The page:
Editor’s Note: I wrote an article about being “too old for this stuff” years back. Funny how that works. I was feeling old back then, and now I’d give up my big toe to be that young again, and, I suppose, if I live that long, someday, I’ll be viewing this age as not so bad. It’s all relative. (But, past a certain age, it all sucks.)

I’m Too Old for This Stuff



One problem with old people is how surly and disagreeable we can be. One after another, my elders (including my own mother), and some not so elderly (you know who you are), went from affable middle age to grouchy senior citizen. Now that I’m old myself, even my once-congenial disposition has curdled.

These days, we Medicare card holders spend too much time discussing our ailments. We gripe about the things we’re forced to do (pills, injections, blood tests), the things we can’t do (too numerous to enumerate), and the things we no longer care about doing (fill in the blank), as well as symptoms that may or may not portend the impending soil siesta.

At this point, most of the good stuff (e.g., “first times” and “best days”) has moved into the rear-view mirror, and the horizon doesn’t look all that beckoning. I’ve realized most of the left-over “bucket list” items wouldn’t be as enjoyable for an old guy, and why risk hurting myself? Meanwhile, the traditional curmudgeon activities — chasing kids off my front lawn, or going to protests waving signs, while shouting at passing cars — demand more energy than I’d care to expend.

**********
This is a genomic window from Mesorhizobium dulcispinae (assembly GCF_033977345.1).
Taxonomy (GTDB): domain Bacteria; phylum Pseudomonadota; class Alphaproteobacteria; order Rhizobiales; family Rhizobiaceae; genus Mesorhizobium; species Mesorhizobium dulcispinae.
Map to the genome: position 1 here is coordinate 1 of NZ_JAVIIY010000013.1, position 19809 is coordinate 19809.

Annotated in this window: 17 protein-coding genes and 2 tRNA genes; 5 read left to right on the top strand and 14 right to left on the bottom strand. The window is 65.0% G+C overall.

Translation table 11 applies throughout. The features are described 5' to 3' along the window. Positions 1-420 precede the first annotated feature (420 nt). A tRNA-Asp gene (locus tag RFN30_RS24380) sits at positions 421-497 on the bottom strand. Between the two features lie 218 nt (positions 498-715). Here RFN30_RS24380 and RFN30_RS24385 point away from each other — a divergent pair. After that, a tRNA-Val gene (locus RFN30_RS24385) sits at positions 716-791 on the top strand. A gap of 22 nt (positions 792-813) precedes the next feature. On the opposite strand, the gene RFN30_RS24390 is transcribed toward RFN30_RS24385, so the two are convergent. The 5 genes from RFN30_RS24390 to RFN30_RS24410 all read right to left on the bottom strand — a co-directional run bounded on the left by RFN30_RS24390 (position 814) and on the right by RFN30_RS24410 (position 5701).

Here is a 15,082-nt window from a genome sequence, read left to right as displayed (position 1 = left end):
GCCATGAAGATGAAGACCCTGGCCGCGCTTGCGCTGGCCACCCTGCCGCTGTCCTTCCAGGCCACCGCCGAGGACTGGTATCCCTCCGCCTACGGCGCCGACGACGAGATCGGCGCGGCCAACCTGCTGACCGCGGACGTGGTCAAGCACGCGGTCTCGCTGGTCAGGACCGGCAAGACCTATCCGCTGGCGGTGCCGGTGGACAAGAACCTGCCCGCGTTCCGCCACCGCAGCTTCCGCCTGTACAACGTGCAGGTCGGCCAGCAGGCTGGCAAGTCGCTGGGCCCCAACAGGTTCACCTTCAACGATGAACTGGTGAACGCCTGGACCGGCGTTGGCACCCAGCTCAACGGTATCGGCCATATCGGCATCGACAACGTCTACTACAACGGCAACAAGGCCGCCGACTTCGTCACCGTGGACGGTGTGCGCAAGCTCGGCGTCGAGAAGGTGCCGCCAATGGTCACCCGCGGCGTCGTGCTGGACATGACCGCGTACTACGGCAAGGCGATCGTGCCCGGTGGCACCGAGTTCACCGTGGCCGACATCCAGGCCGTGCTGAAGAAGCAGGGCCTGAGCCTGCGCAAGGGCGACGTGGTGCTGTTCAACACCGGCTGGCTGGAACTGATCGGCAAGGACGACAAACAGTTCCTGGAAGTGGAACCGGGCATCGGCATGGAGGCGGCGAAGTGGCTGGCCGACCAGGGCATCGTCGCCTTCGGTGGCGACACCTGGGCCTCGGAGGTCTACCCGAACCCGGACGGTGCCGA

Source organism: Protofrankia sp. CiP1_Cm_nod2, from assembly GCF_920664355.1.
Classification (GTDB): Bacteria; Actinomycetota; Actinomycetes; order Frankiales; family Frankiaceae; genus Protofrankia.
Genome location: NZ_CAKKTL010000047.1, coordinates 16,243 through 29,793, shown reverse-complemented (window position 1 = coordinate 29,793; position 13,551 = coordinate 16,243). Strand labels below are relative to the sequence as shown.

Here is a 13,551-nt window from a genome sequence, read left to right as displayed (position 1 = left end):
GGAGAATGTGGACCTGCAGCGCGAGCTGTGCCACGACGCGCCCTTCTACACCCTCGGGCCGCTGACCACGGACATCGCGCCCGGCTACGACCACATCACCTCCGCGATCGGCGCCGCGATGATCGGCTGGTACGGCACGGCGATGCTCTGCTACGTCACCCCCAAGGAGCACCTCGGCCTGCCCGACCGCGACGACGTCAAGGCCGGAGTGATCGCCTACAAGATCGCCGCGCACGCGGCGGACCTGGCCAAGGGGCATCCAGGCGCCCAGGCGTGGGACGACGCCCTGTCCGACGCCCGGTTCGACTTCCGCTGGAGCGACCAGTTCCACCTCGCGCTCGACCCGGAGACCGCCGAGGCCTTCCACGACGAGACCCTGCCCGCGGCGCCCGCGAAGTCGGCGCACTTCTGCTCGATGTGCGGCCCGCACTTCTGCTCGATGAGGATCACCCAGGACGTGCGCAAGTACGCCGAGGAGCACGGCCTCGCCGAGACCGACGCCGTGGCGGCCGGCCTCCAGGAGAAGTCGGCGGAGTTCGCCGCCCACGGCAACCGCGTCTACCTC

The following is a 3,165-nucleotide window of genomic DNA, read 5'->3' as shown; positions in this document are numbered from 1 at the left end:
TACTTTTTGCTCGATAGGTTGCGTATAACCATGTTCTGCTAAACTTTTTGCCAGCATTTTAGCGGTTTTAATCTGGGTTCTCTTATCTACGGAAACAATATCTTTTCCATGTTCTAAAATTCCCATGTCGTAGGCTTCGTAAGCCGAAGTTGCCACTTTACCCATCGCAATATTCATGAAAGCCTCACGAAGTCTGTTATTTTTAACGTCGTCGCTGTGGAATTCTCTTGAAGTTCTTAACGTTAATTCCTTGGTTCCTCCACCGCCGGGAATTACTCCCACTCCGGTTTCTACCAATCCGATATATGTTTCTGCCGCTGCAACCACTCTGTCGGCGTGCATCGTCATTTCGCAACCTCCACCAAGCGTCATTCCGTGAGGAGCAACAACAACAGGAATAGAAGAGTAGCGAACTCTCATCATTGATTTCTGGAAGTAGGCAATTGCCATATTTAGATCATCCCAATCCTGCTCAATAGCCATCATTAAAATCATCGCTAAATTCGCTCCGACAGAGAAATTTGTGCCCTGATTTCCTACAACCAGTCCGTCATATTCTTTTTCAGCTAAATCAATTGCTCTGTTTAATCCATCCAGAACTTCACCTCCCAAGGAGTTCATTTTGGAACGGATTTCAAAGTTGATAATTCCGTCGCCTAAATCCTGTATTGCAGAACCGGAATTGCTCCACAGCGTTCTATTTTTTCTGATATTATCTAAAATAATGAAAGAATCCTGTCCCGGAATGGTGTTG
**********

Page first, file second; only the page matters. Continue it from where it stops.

In this election year, it’s pointless to keep my hearing aid batteries charged, because I don’t need all that noise. It’s like the music kids are listening to these days, which hurts my ears. Trump and his acolytes are skillfully fabricating what political comic Bill Maher has accurately labeled a “slow-moving, right-wing coup,” as the Democrats form a circular firing squad, jostling for position to shoot each other in the foot.

Mike Bloomberg hadn’t even entered his first debate, when liberals began calling him a racist for his past use of “stop and frisk,” as if he were a white supremacist sympathizer like our president. You’d think the mayor had done it maliciously, rather than to reduce crime. And, while the country probably isn’t ready for a gay president anyway, LGBTQ activists hinted Mayor Pete wasn’t “gay enough.” The sound and fury in my hearing aids make me think I may not be deaf enough.

The airwaves reverberate with nonsense. From the Left, I keep hearing that, if only more voters turned out, we’d win. What makes anyone think the vast plurality of nonvoters is on our side? For all I know, most of them are right-wing fanatics. There has even been talk of lowering the voting age to grow the electorate. This is a colossally bad idea: I taught college sophomores for eight years, and the average teenager couldn’t pick out the United States on a map … of the United States.